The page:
News•Business• 01.12.2017 • Mark Bendeich and Parisa Hafezi/Reuters
Library picture: Iranian Foreign Minister Mohammad Javad Zarif (L) and Chinese Foreign Minister Wang Yi attend a news conference after a bilateral meeting in Beijing, China September 15, 2015. REUTERS/Lintao Zhang/Pool/File Photo
(Reuters) - China is financing billions of dollars worth of Chinese-led projects in Iran, making deep inroads into the economy while European competitors struggle to find banks willing to fund their ambitions, Iranian government and industry officials said.
Freed from crippling nuclear sanctions two years ago, Iran is drawing unprecedented Chinese funding for everything from railways to hospitals, they said. State-owned investment arm CITIC Group recently established a $10 billion credit line and China Development Bank is considering $15 billion more.
“They (Western firms) had better come quickly to Iran otherwise China will take over,” said Ferial Mostofi, head of the Iran Chamber of Commerce’s investment commission, speaking on the sidelines of an Iran-Italy investment meeting in Rome.
The Chinese funding, by far the largest statement of investment intent of any country in Iran, is in stark contrast with the drought facing Western investors since U.S. President Donald Trump disavowed the 2015 pact agreed by major powers, raising the threat sanctions could be reimposed.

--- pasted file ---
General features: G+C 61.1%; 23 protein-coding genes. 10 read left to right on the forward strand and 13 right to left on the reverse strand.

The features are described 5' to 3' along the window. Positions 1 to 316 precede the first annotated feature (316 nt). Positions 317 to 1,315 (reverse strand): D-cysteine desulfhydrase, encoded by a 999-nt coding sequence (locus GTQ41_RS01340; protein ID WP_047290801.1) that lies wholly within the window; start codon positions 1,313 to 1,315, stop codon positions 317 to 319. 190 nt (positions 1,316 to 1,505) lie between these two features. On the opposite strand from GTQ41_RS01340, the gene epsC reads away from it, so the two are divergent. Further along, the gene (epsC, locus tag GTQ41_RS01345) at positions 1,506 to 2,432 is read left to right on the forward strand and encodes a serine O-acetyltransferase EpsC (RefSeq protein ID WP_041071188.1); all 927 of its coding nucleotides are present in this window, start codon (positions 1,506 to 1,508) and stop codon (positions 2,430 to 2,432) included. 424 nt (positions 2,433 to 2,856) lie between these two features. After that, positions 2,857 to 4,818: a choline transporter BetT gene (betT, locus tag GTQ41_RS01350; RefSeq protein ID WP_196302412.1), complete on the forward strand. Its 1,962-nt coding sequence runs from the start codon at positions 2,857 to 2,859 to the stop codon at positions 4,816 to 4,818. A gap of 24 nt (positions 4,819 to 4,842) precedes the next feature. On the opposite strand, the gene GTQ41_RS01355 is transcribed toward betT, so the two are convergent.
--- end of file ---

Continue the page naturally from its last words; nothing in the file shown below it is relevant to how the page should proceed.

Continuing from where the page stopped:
Iranian officials say the deals are part of Beijing’s $124 billion Belt and Road initiative, which aims to build new infrastructure - from highways and railways to ports and power plants - between China and Europe to pave the way for an expansion of trade.
A source in China familiar with the CITIC credit line, which was agreed in September, called it “an agreement of strategic intent”. The source declined to give details on projects to be financed, but Iranian media reports have said they would include water management, energy, environment and transport projects.
An Iranian central bank source said loans under the credit line would be primarily extended in euros and yuan.
The China Development Bank signed a memorandum of understanding for $15 billion, Iranian state news agency IRNA said on Sept. 15.
The bank itself declined to comment, in line with many foreign investors and banks, including from China, who were reluctant to discuss their activities in Iran for this story. The web sites of banks and companies often carry little or no information on their Iran operations.
With a population of 80 million and a large, sophisticated middle class, Iran has the potential to be a regional economic powerhouse. But with the risk of sanctions hanging in the air, more and more foreign investors want Tehran to issue sovereign guarantees to protect them in case the projects are halted.
Economic ties between Iran and Italy, its biggest European trade partner, have been affected.
Italy’s state-owned rail company, Ferrovie dello Stato, is a consultant in the building of a 415-km (260-mile) high-speed north-south rail line between Tehran to Isfahan via Qom by state-owned China Railway Engineering Corp.